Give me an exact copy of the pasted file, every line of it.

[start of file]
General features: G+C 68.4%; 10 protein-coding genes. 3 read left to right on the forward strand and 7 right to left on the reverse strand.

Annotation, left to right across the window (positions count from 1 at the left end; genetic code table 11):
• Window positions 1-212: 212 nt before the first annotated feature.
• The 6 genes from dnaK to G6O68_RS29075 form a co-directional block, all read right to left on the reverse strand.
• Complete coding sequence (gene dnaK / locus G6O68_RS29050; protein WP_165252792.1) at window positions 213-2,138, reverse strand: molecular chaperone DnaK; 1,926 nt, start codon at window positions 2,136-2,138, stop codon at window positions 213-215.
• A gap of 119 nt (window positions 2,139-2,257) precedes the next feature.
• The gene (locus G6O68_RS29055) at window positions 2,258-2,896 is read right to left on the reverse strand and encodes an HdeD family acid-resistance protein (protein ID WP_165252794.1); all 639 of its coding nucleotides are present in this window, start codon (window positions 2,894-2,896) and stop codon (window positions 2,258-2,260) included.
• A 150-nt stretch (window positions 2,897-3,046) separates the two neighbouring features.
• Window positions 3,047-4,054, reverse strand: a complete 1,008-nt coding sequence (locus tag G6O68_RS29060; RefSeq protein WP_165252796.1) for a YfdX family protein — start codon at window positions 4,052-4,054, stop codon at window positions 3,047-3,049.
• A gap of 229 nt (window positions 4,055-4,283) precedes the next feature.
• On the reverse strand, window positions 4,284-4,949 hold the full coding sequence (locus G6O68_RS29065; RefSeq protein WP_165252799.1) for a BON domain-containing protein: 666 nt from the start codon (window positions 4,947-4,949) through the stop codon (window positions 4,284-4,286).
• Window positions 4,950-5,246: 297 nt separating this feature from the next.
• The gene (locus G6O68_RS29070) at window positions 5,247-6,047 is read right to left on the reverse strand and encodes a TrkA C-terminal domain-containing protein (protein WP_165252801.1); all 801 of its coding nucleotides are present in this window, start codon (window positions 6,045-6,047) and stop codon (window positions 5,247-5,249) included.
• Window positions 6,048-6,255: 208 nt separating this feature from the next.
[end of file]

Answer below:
General features: G+C 68.4%; 10 protein-coding genes. 3 read left to right on the forward strand and 7 right to left on the reverse strand.

Annotation, left to right across the window (positions count from 1 at the left end; genetic code table 11):
• Window positions 1-212: 212 nt before the first annotated feature.
• The 6 genes from dnaK to G6O68_RS29075 form a co-directional block, all read right to left on the reverse strand.
• Complete coding sequence (gene dnaK / locus G6O68_RS29050; protein WP_165252792.1) at window positions 213-2,138, reverse strand: molecular chaperone DnaK; 1,926 nt, start codon at window positions 2,136-2,138, stop codon at window positions 213-215.
• A gap of 119 nt (window positions 2,139-2,257) precedes the next feature.
• The gene (locus G6O68_RS29055) at window positions 2,258-2,896 is read right to left on the reverse strand and encodes an HdeD family acid-resistance protein (protein ID WP_165252794.1); all 639 of its coding nucleotides are present in this window, start codon (window positions 2,894-2,896) and stop codon (window positions 2,258-2,260) included.
• A 150-nt stretch (window positions 2,897-3,046) separates the two neighbouring features.
• Window positions 3,047-4,054, reverse strand: a complete 1,008-nt coding sequence (locus tag G6O68_RS29060; RefSeq protein WP_165252796.1) for a YfdX family protein — start codon at window positions 4,052-4,054, stop codon at window positions 3,047-3,049.
• A gap of 229 nt (window positions 4,055-4,283) precedes the next feature.
• On the reverse strand, window positions 4,284-4,949 hold the full coding sequence (locus G6O68_RS29065; RefSeq protein WP_165252799.1) for a BON domain-containing protein: 666 nt from the start codon (window positions 4,947-4,949) through the stop codon (window positions 4,284-4,286).
• Window positions 4,950-5,246: 297 nt separating this feature from the next.
• The gene (locus G6O68_RS29070) at window positions 5,247-6,047 is read right to left on the reverse strand and encodes a TrkA C-terminal domain-containing protein (protein WP_165252801.1); all 801 of its coding nucleotides are present in this window, start codon (window positions 6,045-6,047) and stop codon (window positions 5,247-5,249) included.
• Window positions 6,048-6,255: 208 nt separating this feature from the next.